Semiconductors are the building blocks of everything in the modern world except food and clothing. Since integrated circuits are at the beginning of the supply chain they lead end-product sales by approximately 2 to 3 months. I always look at revenue rather than earnings when using the semiconductor industry as a tell for overall economic activity.
From Altera's (ALTR) mid quarter update:
The company currently expects that fourth quarter revenue will be 13 to 16 percent lower than third quarter levels. Previous guidance was for a decline of 7 to 11 percent. The revenue outlook has deteriorated across all major vertical markets, including both large and small customers. With the exception of North America , which will benefit from rising military sales, all geographic regions will be weak. As the quarter has progressed, economic uncertainty, macroeconomic concerns, and, in some instances, lower than planned sales have resulted in customers reducing demand on Altera. Consistent with the third quarter, Altera believes it will continue to under ship customer end demand in the fourth quarter.
Texas Instruments (TXN) also cut revenue guidance:
Texas Instruments Incorporated today narrowed and lowered its expected ranges for revenue. Revenue will be $3.19B - 3.33B (4% to 8% lower than 3rd quarter levels) from prior guidance of $3.35B to $3.54B. The reductions are due to broadly lower demand across a wide range of markets, customers and products, except for Wireless applications processors.
That leaves only Advanced Micro Devices (AMD), Cirrus Logic (CRUS), Qualcomn (QCOM), Intel (INTC), Nvidia (NVDA), and SanDisk (SNDK) with a midpoint of sequential 4th-quarter revenue guidance that is not negative. One can make a case for Cirrus Logic, Qualcomn, and SanDisk for hitting their revenue guidance although I would suspect it would be at the lower end of the range. As for Intel and AMD, I am not sure as their primary business is processors for PCs and servers. Nvidia also participates in the mobile space with their Tegra processor but over 80% of it's revenue is from graphic processors that go into consumer, gamer, and professional market. Note: the 20 other semiconductor firms I track are providing negative sequential guidance.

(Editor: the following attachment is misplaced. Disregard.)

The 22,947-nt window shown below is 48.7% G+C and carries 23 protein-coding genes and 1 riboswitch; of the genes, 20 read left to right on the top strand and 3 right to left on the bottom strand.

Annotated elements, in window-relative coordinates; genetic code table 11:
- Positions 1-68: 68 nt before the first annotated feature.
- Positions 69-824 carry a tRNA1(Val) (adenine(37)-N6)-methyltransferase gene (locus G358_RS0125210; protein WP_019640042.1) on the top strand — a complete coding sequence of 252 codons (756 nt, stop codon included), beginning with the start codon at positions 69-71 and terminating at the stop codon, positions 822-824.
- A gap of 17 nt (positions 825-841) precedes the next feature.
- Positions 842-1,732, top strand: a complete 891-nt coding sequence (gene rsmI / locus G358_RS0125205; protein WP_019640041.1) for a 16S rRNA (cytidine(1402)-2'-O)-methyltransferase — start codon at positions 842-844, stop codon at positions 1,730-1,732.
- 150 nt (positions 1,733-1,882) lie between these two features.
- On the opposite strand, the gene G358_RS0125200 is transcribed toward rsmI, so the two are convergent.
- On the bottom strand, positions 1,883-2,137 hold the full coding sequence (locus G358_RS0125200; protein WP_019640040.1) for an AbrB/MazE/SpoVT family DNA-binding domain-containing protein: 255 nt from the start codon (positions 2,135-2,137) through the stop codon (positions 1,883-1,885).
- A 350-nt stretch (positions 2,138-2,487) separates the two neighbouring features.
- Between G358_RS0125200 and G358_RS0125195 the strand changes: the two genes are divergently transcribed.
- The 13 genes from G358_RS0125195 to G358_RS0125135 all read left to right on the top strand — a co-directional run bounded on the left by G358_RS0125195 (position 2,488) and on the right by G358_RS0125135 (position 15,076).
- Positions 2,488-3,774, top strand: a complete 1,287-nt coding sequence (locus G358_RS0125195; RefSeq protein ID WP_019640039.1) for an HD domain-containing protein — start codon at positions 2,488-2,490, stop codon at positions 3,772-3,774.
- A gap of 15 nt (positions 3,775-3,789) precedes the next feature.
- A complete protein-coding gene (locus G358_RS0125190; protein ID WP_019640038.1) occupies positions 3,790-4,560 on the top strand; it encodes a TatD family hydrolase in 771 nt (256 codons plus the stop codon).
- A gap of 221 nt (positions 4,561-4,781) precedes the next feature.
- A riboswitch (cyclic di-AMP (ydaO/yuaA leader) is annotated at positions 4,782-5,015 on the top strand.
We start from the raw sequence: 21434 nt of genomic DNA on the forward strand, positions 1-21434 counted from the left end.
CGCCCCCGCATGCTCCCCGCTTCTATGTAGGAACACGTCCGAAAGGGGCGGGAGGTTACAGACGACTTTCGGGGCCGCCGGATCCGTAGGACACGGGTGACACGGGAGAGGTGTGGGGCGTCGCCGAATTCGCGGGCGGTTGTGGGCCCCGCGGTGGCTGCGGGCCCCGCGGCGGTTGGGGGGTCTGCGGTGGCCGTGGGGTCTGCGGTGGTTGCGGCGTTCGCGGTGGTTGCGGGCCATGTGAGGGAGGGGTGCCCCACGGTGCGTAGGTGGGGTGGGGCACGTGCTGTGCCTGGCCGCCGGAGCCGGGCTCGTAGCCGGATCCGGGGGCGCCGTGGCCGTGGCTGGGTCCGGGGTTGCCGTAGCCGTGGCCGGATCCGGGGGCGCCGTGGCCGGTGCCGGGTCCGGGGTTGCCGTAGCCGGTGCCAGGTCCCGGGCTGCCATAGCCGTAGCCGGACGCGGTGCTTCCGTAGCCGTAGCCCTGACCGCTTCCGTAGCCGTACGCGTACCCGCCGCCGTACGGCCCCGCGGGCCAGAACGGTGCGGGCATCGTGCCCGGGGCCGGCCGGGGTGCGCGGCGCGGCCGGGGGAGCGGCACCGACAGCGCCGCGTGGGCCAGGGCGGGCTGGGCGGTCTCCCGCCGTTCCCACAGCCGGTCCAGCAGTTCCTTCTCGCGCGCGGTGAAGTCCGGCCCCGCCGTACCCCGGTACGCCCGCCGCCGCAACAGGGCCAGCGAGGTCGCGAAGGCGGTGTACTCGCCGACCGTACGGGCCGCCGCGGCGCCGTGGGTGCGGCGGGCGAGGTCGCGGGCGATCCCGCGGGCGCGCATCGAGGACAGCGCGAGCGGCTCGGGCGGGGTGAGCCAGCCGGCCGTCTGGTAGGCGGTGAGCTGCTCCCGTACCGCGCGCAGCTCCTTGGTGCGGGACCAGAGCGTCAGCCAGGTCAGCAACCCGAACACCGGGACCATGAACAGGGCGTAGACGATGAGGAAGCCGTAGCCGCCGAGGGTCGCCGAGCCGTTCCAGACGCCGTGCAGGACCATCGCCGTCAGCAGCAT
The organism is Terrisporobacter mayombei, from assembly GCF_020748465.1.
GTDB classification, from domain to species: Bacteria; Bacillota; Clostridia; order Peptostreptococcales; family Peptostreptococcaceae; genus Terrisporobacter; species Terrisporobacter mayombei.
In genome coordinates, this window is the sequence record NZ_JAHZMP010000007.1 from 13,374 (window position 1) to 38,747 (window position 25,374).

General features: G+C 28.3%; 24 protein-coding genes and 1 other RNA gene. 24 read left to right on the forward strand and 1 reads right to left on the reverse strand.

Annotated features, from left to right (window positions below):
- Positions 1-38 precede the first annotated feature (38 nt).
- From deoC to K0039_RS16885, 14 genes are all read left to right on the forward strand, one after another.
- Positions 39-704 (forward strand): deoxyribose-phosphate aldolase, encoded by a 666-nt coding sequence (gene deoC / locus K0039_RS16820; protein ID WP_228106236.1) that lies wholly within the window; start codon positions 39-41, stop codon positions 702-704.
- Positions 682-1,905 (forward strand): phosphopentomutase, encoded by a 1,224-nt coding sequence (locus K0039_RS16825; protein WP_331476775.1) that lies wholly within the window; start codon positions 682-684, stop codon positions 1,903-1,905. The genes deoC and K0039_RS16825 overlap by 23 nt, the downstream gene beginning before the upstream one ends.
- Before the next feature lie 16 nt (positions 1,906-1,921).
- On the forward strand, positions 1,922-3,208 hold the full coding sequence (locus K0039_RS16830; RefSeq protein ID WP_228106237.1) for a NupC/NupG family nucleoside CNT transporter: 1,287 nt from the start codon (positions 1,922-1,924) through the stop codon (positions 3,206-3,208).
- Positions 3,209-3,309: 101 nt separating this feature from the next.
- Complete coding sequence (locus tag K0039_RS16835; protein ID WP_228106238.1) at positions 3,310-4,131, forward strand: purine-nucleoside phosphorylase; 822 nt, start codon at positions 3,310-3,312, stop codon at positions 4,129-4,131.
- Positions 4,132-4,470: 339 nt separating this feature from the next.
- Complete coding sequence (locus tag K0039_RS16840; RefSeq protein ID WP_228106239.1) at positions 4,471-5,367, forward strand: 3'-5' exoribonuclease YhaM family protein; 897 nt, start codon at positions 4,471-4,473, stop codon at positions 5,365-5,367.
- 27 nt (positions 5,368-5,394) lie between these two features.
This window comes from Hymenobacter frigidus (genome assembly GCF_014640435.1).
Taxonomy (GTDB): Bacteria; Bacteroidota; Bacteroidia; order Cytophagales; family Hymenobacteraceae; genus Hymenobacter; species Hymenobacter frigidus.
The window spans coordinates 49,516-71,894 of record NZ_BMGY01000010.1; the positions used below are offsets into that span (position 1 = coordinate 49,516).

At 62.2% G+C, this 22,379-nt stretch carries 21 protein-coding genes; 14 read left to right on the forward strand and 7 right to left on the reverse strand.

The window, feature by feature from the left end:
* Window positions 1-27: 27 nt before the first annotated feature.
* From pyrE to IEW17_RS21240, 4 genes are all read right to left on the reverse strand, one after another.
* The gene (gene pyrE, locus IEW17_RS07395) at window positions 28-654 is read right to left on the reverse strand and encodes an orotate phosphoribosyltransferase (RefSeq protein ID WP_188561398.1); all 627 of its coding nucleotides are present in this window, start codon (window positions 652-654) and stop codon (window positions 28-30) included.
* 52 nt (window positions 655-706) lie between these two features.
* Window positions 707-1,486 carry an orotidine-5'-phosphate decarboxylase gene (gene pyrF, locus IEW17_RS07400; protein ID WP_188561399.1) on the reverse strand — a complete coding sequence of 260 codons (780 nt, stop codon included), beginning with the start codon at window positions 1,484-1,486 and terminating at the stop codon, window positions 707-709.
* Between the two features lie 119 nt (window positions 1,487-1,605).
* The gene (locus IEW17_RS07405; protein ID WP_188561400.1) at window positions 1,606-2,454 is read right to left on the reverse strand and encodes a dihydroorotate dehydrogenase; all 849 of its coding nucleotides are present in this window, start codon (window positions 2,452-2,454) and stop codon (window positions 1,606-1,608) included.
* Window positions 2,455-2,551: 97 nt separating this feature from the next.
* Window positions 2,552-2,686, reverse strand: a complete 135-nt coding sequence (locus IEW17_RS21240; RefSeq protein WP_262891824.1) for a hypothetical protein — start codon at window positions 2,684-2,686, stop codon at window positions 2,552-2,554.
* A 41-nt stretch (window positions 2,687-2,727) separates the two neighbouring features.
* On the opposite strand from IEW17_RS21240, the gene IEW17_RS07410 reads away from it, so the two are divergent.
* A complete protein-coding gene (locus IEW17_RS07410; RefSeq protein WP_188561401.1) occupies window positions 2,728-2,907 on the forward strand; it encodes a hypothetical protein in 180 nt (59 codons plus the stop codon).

In conclusion, I look at the above 4Q revenue guidance for the semiconductor companies in aggregate and try not to single out any specific company for a short position. Perhaps an inverse short ETF such as (SSG) or shorting the semiconductor ETF (SMH) is appropriate for some.
I feel a more appropriate way to play the world wide economic slowdown is by shorting the S&P 500 ETF (SPY) or inverse short ETFs such as (SH) or (SDS). I do admit to the headline risk this Friday and weekend about potential wonderful fixes of the European Debt problem. Most importantly, my call is based on the slowing economy world wide rather than any potential "Lehman Like" moment.
Disclosure: At the time of writing I have a 20% short position in the short S&P 500 ETF (SDS) along with 80% cash position.